By Jan Gaffney – Principal
Kia ora Koutou whānau
There is so much to take into account when working with children and such a lot of conflicting advice that comes out in increasingly large amounts. This is particularly the case with screen time. I read recently that from quite a young age, children were regularly watching screens for up to seven hours a day. This includes TVs, tablets, phones and more, and includes those times when children are in shops/waiting rooms where there is usually a big screen conveniently located. Also this number of 7 hours only counts time spent ‘out of school’ so for those children in today’s typical schools where each child has their own device, that number could well increase.
For the longest time, The American Paediatrics society recommended no screen time for children under two. While they maintain this as the ideal, they have however also acknowledged that it is almost impossible to avoid exposing young children to screens of one sort or another in today’s world, so instead are now saying to ensure that the total amount of exposure is monitored and have conceded that things such as skyping with Nanna do have other benefits so perhaps could be included.
Increasingly, we are hearing about devices (lap tops, tablets, phones) becoming synonymous with modern school environments and best practice in teaching and learning. After having read more and seen some in action, I remain convinced that our approach here at Wā Ora of limiting screen time while children are young is the right one.
The literature more and more tells us how young children’s brains are actually changing because of over-exposure to screens; in fact recently I read about how adults’ brains are changing as well. One study found that increasing numbers of adults are being diagnosed with ADHD, even though they have had no signs of this as children. Teenagers’ brains are also affected, especially those who are addicted to being on-line and gaming. Studies have shown loss and shrinkage in grey matter and damage to the area that controls empathy.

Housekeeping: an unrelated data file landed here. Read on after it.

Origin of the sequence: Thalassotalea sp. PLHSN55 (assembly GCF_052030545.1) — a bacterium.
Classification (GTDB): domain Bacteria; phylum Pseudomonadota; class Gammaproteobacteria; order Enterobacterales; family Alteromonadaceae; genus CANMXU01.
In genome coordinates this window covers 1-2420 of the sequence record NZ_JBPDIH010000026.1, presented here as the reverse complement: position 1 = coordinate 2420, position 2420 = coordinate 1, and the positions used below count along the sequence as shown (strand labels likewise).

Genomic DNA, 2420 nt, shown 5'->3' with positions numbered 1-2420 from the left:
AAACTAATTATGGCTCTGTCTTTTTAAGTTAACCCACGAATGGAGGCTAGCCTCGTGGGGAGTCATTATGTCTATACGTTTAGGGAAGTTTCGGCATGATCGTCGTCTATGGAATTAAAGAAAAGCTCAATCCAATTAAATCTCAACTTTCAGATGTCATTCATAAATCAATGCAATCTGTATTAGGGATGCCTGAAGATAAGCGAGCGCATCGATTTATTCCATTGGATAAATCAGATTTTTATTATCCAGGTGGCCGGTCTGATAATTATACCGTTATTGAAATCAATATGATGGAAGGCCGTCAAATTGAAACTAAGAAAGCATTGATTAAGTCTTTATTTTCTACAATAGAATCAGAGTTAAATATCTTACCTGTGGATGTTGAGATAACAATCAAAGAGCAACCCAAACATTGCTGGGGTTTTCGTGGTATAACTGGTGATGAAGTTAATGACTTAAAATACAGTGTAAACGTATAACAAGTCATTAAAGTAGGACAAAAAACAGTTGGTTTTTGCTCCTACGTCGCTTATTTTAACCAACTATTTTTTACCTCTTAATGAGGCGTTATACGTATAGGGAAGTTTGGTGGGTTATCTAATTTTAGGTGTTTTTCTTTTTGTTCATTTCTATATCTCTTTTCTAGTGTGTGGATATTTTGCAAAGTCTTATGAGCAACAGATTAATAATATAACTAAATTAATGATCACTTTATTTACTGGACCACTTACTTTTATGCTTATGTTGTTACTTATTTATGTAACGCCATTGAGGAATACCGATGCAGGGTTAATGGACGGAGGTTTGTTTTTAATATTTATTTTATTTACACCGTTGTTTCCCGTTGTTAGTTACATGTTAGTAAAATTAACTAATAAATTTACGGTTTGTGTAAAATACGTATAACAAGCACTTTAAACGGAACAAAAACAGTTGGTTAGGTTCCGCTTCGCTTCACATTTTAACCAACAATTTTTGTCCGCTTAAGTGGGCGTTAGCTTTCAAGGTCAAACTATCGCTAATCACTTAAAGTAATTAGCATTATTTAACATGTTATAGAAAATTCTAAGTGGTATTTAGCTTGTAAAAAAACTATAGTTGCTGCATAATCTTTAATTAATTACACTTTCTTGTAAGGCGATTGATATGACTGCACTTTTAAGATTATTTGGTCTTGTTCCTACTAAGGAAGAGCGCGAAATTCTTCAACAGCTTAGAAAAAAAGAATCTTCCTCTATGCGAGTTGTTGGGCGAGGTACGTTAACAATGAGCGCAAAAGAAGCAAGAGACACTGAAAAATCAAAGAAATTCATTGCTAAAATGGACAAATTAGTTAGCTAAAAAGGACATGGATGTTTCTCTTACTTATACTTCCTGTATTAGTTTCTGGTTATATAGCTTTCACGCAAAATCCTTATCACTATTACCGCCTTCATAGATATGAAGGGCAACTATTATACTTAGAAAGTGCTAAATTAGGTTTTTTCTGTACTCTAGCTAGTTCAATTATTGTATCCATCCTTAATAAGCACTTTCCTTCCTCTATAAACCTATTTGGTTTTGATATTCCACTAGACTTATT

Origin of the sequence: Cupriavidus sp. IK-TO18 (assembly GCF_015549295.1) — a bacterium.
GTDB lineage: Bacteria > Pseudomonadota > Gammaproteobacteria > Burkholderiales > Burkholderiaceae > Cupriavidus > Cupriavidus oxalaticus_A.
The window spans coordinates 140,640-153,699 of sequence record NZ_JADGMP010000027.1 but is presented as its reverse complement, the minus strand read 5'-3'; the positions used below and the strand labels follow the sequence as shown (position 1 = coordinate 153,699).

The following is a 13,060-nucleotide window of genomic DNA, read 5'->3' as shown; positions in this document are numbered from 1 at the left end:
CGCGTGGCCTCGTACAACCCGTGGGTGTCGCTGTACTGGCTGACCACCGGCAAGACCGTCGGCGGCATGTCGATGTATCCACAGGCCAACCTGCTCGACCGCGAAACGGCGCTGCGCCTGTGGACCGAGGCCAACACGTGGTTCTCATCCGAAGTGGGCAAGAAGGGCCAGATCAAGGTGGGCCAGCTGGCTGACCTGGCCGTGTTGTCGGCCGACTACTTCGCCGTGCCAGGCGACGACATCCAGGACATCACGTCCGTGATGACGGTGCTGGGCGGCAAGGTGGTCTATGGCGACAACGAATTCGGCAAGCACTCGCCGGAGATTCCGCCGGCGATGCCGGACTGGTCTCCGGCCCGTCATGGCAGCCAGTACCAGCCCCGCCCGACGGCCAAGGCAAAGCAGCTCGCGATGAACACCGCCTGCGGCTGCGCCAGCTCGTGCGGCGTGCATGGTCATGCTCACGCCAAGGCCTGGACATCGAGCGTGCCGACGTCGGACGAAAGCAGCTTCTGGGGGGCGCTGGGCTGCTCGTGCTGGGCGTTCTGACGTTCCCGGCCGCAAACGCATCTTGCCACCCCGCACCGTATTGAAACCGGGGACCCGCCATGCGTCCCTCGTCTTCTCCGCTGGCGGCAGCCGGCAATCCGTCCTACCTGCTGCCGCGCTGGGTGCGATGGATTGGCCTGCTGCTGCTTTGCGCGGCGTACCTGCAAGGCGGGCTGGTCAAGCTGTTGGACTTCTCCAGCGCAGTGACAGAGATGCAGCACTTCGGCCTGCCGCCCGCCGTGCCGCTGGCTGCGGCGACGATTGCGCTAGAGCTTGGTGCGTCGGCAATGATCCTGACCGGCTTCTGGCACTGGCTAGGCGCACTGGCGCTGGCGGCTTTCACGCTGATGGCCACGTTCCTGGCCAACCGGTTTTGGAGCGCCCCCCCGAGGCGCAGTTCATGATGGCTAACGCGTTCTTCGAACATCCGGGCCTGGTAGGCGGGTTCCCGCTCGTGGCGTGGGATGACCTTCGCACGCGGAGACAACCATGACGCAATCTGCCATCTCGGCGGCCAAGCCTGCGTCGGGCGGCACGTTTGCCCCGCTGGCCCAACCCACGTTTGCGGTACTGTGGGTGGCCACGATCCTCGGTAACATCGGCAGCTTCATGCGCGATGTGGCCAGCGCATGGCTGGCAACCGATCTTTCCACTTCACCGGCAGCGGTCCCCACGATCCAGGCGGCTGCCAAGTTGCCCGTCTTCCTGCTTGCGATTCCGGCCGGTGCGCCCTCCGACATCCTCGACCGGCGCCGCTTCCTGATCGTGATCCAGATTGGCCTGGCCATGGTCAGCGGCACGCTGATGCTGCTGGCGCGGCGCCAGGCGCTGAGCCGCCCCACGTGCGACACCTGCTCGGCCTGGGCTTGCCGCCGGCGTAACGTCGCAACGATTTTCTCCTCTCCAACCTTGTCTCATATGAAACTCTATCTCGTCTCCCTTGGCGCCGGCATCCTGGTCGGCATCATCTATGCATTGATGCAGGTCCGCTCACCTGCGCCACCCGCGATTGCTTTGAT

It’s a worry when you see groups of children/teens/adults out together but instead of looking at each other, they are staring at their screens or interspersing their conversation with texts and on-line behaviour. It is increasingly rare to see people out and about without their phone handy.
The problem is that screens can be very useful tools and help us in many ways. So then, what can we do to put limits in place – for ourselves and for our children – to stop the over-use and limit the addiction, that we adults, just as much as the children, experience?
We can simply start by keeping technology out of the bedroom – the blue light from the screen interrupts sleep, so instead, charge your phone in the living room and get an old fashioned alarm clock for your bedside. We can have designated screen-free times; meals would be a great time for this, as would ‘family fun nights’ or whatever you do as a family to be together. As adults we should model for our children (and I find this one really hard) not looking at our screens in the morning before school/work and not looking at them for an hour or so before bed time. All simple strategies that can help to pull back over-use.
You may also have other techniques that you use – it would be great to share these on our face book page. I’d love to hear what you do!